As noted previously, data from the beacons 40 can be imported from GPS transponder files, and sea current prediction files can also be downloaded, imported, and indexed in the same way. This information can then be used in the user interfacescreen 200B. In particular, the system operators can visualize and assess the ice threats in the user interface screen 200B. Once an ice threat is identified, the operator on the target or support vessels 20/30 can define the newly identified iceobstacle to be monitored.
For example, four ice obstacles A-D in the vicinity of the target vessel 20 have beacons 40, and their historical tracks and predicted tracks can be monitored and displayed. Obstacle A also has a pop-up showing its attributes, such as position,heading, speed, size, and current threat level. Again, finer details of the obstacles can be accessed with the user interface using additional screens so information can be added, updated, and processed as needed.
As part of the predicted track of the obstacles, the system 10 can access prediction models as discussed previously for ocean and wind currents and can use them to the predicted tracks of the obstacles. The accessed ocean and wind currents canalso be displayed in the main viewing area 210, which shows currents C in the vicinity of the target vessel 20.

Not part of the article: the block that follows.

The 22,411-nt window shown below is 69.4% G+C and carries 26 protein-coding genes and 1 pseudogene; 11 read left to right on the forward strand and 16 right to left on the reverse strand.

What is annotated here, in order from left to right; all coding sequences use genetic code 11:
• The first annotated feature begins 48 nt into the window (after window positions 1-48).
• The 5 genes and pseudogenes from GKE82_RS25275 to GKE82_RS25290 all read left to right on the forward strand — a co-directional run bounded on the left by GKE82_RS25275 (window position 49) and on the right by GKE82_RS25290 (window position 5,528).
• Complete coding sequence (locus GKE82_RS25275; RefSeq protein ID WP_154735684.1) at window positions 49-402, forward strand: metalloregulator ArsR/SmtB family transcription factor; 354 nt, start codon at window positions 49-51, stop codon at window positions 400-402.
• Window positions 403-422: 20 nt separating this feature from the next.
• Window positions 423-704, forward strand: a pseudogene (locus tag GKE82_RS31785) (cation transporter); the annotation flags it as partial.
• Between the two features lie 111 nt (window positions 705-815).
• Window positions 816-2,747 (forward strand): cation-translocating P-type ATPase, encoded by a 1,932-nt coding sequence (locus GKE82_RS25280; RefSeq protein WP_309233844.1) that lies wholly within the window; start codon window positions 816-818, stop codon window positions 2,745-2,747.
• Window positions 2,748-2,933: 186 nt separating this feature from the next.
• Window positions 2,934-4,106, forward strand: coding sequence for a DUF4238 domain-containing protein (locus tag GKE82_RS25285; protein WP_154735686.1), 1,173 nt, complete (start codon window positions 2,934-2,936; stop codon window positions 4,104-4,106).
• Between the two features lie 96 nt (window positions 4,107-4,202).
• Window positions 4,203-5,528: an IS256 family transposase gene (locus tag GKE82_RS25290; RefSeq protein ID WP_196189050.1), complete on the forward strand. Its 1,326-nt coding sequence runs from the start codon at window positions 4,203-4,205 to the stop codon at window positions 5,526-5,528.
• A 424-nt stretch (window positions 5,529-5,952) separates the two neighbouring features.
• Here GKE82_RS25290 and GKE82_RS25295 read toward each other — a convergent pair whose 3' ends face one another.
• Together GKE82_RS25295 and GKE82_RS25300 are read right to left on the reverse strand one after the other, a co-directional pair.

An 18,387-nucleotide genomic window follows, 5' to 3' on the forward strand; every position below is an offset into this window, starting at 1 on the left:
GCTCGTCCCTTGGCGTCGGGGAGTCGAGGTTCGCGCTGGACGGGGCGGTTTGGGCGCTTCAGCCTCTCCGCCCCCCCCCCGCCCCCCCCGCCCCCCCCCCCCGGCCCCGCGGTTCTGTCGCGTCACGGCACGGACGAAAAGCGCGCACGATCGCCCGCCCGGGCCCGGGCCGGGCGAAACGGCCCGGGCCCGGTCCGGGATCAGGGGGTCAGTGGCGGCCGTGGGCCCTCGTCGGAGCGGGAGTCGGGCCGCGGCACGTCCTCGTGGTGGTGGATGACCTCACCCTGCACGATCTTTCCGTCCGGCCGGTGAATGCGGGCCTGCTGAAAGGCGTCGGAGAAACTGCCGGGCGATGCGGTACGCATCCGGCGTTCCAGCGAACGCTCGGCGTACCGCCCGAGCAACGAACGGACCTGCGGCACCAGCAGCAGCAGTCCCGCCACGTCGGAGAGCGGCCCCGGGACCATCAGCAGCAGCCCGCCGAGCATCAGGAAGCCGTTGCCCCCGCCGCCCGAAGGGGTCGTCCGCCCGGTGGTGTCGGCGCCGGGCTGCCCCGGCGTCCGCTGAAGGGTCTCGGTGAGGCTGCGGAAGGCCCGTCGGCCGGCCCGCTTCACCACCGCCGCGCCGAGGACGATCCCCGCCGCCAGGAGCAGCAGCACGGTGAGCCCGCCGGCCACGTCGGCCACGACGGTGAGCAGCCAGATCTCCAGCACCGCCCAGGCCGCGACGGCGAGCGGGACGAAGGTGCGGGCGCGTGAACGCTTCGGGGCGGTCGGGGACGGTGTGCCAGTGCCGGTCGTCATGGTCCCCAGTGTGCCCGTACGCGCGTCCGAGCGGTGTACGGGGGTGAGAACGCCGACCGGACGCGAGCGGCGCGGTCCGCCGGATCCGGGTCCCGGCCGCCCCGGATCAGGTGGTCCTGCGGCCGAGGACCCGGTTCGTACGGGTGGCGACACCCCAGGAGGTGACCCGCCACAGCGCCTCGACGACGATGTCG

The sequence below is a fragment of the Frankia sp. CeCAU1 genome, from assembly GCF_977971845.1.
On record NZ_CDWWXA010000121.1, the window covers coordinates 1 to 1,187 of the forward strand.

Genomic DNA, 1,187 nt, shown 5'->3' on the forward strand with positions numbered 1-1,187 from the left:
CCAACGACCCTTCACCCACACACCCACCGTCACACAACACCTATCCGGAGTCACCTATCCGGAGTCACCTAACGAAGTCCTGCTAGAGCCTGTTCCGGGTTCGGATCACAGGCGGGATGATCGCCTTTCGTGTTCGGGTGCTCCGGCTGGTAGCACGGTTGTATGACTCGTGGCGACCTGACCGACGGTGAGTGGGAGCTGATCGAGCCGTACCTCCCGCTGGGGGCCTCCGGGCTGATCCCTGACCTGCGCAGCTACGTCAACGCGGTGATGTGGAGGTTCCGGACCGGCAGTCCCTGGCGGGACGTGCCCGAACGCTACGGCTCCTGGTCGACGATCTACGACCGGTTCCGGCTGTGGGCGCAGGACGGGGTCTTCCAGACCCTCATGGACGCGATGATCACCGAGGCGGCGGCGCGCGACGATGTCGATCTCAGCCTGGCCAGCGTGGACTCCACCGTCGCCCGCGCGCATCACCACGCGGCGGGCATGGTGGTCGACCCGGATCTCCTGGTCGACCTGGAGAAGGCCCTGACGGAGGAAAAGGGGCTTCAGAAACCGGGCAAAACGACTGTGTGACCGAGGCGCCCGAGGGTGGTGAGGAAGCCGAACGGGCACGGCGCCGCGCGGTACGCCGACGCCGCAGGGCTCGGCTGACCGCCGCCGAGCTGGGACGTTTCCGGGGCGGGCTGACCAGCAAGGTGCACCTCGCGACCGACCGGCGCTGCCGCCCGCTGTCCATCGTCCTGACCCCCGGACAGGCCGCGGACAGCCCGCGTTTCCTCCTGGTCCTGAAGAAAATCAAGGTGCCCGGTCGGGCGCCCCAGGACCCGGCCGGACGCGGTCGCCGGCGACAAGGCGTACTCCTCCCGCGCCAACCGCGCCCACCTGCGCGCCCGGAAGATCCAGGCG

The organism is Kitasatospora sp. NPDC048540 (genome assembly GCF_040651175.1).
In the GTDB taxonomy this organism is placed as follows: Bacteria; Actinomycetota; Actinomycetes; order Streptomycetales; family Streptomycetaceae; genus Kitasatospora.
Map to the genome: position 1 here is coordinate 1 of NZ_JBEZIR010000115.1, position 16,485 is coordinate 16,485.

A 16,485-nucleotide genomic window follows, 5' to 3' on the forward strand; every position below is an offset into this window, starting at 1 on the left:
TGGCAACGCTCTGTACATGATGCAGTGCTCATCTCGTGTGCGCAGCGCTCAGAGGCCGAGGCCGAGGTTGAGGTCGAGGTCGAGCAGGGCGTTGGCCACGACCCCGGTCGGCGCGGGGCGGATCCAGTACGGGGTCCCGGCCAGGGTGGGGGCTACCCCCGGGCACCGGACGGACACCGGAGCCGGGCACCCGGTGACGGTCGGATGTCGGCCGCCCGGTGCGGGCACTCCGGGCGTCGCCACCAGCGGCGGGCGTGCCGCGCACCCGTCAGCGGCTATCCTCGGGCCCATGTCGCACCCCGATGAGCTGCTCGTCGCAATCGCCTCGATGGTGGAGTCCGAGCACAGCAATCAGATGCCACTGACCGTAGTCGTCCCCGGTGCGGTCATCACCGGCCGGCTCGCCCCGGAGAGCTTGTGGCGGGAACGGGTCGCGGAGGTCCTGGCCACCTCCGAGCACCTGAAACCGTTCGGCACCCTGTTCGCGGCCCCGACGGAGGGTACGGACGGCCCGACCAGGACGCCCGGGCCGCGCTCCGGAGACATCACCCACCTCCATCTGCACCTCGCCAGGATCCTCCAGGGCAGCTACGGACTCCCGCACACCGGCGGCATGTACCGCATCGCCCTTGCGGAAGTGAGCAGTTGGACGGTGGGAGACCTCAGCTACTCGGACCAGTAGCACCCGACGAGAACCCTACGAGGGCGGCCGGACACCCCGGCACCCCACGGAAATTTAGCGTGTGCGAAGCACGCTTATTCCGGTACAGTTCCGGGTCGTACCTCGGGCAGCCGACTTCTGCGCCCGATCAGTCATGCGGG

Finally, as further shown in FIG. 7B, the target vessel 20 may have its own planned route R, for example, if the vessel 20 moves in the water with a set operation, such as when conducting a marine seismic survey. Information about the vessel'splanned route R can be used by the system 10 when assessing the prediction models as discussed previously to predicted tracks of the obstacles and their threat to the vessel 20. Additional information about the vessel 20 and its route R can also be usedin the prediction models, including, but not limited to, the target vessel's current speed, current direction, future locations, current stage of operation (i.e., whether the streamers are deployed), etc.
Unfortunately, once an obstacle position is defined, the position inevitably changes as the sea ice continues to move. Moreover, it may not always be possible to tag every ice threat with a beacon 40 and watch the position as it auto-updates. Nevertheless, the operator may still wish to identify an ice obstacle in the display and track its movement. To do this, the operator can manually update the position of any defined obstacle at any time, or the system 10 can use shape recognitiontechniques for the objects in the image data and automatically update their positions.